By Julia Pomerenk, AACRAO Board Member
There may be no such thing as a free lunch, yet 14 times each summer, I get to enjoy lunch served on a big lawn on campus--after mingling for an hour or more with a couple of hundred new students and their families, as they begin their IntroDUCKtion experience at the University of Oregon. Catching me in the midst of some expansive gesture and welcome, a colleague noted “You were born to do this.” I do like to mingle. I see myself as a host, for any place where I am more at home than those I meet and greet.
Priya Parker, in her book The Art of Gathering: How We Meet and Why It Matters, gives three responsibilities to hosts, as they create welcoming spaces: equalize your guests; connect your guests; and protect your guests. Parker urges hosts to exercise “generous authority,” to help ensure that each individual at a gathering feels equally valued, connected, and protected. Under generous authority, hosts can create a space that welcomes each guest’s authentic self.
In this present time and throughout history, not everyone feels as free to be their authentic selves. As a cis-gendered, straight, white woman, I am more able to be authentically me, in higher education and in many other settings, than my colleagues and my students whose identities have been pushed out and held at the margins. I can use my majority privilege to actively include those who have been excluded.
With Rev Eston Williams, may I say “I’d rather be excluded for who I include than included for who I exclude.” Rev Williams used his privilege as a white United Methodist pastor to lead a rural congregation in Texas as they began to include same-sex couples among the couples who could be married in their church. A dear friend paid me the generous compliment that I “include with abandon.” May that be true.
I can help create accountable spaces, using the phrase an AACRAO colleague shared with me recently. I can help set the expectation that each individual and each gathered group will be accountable for their words and actions and the impact of their words and actions. From another colleague, I learned that groups can adopt “ouch” and “oops” as simple signals for painful impacts, such as micro-aggressions. The much more benign example of stepping on toes provides an example. If someone steps on my toes, I can say “Ouch.” If I step on someone’s toes, I can say “Oops.” Perhaps no harm was intended. Yet harm was felt. Harm needs to be acknowledged. We all need to be held accountable. In Maya Angelou’s words, “Do the best you can until you know better. Then when you know better, do better.”
One of my models for hospitality and welcome was the college student who worked at the front counter of Sella’s pizza parlor in Pullman, Washington. When a customer came through the doors and hesitated, she walked out from behind the counter, asking “Have you been here before?” If this was their first time, she explained what a calzone was, gave tips for ordering, and talked about the walls decorated with the customers’ crayon creations drawn on (formerly) blank paper placemats.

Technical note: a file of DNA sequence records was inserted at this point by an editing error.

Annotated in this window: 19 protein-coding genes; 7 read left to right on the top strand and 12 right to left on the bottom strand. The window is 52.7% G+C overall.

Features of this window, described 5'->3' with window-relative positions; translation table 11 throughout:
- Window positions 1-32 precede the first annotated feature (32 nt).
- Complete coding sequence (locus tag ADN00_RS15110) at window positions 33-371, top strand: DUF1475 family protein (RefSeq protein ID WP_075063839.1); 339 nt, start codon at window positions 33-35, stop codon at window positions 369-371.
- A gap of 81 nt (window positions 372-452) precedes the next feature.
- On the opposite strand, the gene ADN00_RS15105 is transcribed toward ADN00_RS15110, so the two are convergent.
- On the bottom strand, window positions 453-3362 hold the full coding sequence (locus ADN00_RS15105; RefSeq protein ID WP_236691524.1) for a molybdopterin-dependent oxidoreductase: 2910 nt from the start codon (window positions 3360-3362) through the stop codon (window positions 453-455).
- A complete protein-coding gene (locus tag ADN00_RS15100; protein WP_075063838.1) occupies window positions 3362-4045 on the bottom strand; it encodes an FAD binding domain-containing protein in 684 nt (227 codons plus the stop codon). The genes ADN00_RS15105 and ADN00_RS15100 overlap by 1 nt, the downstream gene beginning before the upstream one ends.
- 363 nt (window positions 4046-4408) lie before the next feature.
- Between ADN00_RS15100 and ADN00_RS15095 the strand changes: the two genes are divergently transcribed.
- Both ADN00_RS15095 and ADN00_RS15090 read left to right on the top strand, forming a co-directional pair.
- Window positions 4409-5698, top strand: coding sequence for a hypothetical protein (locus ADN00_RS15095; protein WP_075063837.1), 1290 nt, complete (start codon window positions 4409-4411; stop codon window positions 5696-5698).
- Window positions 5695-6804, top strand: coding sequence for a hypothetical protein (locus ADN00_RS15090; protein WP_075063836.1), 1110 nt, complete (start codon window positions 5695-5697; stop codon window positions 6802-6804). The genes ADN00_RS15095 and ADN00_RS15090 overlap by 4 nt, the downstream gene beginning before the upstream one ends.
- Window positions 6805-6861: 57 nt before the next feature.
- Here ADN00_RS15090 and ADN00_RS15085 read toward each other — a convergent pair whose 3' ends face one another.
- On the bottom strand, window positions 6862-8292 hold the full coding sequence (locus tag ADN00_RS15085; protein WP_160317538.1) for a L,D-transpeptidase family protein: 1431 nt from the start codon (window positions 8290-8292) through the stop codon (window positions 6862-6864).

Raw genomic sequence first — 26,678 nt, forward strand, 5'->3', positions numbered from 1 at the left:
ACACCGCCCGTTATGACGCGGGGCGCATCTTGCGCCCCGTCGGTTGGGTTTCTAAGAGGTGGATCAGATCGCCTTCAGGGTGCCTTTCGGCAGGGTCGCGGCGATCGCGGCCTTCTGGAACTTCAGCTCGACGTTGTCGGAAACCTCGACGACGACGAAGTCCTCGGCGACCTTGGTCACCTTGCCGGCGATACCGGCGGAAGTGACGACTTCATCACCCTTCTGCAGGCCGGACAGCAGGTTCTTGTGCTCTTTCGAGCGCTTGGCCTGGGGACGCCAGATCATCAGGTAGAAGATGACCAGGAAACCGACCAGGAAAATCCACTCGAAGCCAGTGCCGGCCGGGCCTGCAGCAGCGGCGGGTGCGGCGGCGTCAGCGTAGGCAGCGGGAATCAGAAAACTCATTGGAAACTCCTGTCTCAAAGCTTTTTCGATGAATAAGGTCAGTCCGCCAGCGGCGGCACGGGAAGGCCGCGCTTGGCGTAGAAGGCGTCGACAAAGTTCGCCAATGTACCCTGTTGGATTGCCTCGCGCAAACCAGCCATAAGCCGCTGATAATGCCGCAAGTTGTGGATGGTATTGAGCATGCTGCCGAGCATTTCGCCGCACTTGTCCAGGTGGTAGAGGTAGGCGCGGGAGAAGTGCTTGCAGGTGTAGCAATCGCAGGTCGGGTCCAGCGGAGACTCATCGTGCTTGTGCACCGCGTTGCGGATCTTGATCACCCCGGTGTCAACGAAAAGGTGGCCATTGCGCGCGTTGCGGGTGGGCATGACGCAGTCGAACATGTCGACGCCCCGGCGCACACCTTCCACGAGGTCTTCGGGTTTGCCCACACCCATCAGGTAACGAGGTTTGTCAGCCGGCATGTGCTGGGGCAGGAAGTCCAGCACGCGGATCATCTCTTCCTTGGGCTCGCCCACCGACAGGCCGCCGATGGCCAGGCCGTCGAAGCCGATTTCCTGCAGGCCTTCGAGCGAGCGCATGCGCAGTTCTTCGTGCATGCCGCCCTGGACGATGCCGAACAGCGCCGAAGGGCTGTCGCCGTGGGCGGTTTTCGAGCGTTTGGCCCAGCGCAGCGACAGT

I grew up watching my mom quietly welcome newcomers with her actions. During church services, she always kept her hymnal open to the liturgy, though she knew the words by heart. When I asked her why, she said that not everyone knows the words and she didn’t want anyone to feel awkward holding an open book. She also offered her hymnal, open to the proper page, to others. She would point to the place in the hymn so that everyone could sing along. After the last “Thanks be to God,” she would close her hymnal and greet newcomers, welcoming them to the coffee and cookies, so often served after Lutheran worship services. The love language of Lutherans and my life consists of coffee and food.
Like the tea with extra sugar served to witnesses in British crime dramas, some extra sweetness seems most necessary in stressful times. Luis Alberto Urrea, in his new novel, Good Night, Irene, writes about the Donut Dollies who delivered the mail, their company, and donuts to the soldiers of World War II. These Red Cross volunteers, including Urrea’s mother, followed just behind the combat lines. I began to bring cookies to the Catalog Subcommittee meetings years ago when our agendas were filled with the changes to a new general education curriculum. On 9-11-2001, I remember the sweetness of the banana bread, still warm, left on my kitchen table by a friend with the note: “I know that this was a hard day for you.”
Bowling is hard for me too. At the recent AACRAO leadership gathering, our evening activity was dinner and bowling. After eating, I might have demurred donning bowling shoes. But my three dinner companions included me on the team, and a bowling buddy rolled my first turn for me, as I dawdled. Despite my low skill level (and reluctance), I was welcomed. I was seen as a member of the team. I was included. Like so much of my success, I owe every pin that fell with a satisfying thud to the support of my colleagues—and to the bumpers that popped up just for me and kept my balls from the gutter.
There may be no such thing as a free membership, yet this next year, upcoming changes in the membership structure will make joining even easier. Along with AACRAO leaders who are preparing to welcome more members, each of us current AACRAO members can step into host roles, as we welcome our colleagues from across our universities, to include those above, below, and across from us on organizational charts. Let’s welcome them into an accountable association, where we encourage all members to be their full, authentic selves.